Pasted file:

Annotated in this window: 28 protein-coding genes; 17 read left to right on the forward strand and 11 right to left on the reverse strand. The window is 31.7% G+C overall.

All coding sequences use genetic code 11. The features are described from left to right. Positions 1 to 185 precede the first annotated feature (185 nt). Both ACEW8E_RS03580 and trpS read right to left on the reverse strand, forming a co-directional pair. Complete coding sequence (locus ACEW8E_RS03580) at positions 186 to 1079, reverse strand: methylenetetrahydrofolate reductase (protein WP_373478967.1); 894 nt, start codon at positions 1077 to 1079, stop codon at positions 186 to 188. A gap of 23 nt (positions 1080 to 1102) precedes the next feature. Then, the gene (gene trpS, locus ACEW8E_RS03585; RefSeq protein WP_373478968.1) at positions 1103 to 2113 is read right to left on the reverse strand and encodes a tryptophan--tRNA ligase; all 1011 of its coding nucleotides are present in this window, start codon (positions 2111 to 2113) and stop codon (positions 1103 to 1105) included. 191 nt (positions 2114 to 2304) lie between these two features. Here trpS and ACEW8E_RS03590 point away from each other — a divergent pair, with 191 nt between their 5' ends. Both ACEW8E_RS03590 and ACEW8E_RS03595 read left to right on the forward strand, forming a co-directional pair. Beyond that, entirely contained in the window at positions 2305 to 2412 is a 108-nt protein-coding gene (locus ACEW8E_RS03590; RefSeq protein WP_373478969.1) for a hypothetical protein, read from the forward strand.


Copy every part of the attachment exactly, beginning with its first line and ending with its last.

Annotated in this window: 28 protein-coding genes; 17 read left to right on the forward strand and 11 right to left on the reverse strand. The window is 31.7% G+C overall.

All coding sequences use genetic code 11. The features are described from left to right. Positions 1 to 185 precede the first annotated feature (185 nt). Both ACEW8E_RS03580 and trpS read right to left on the reverse strand, forming a co-directional pair. Complete coding sequence (locus ACEW8E_RS03580) at positions 186 to 1079, reverse strand: methylenetetrahydrofolate reductase (protein WP_373478967.1); 894 nt, start codon at positions 1077 to 1079, stop codon at positions 186 to 188. A gap of 23 nt (positions 1080 to 1102) precedes the next feature. Then, the gene (gene trpS, locus ACEW8E_RS03585; RefSeq protein WP_373478968.1) at positions 1103 to 2113 is read right to left on the reverse strand and encodes a tryptophan--tRNA ligase; all 1011 of its coding nucleotides are present in this window, start codon (positions 2111 to 2113) and stop codon (positions 1103 to 1105) included. 191 nt (positions 2114 to 2304) lie between these two features. Here trpS and ACEW8E_RS03590 point away from each other — a divergent pair, with 191 nt between their 5' ends. Both ACEW8E_RS03590 and ACEW8E_RS03595 read left to right on the forward strand, forming a co-directional pair. Beyond that, entirely contained in the window at positions 2305 to 2412 is a 108-nt protein-coding gene (locus ACEW8E_RS03590; RefSeq protein WP_373478969.1) for a hypothetical protein, read from the forward strand.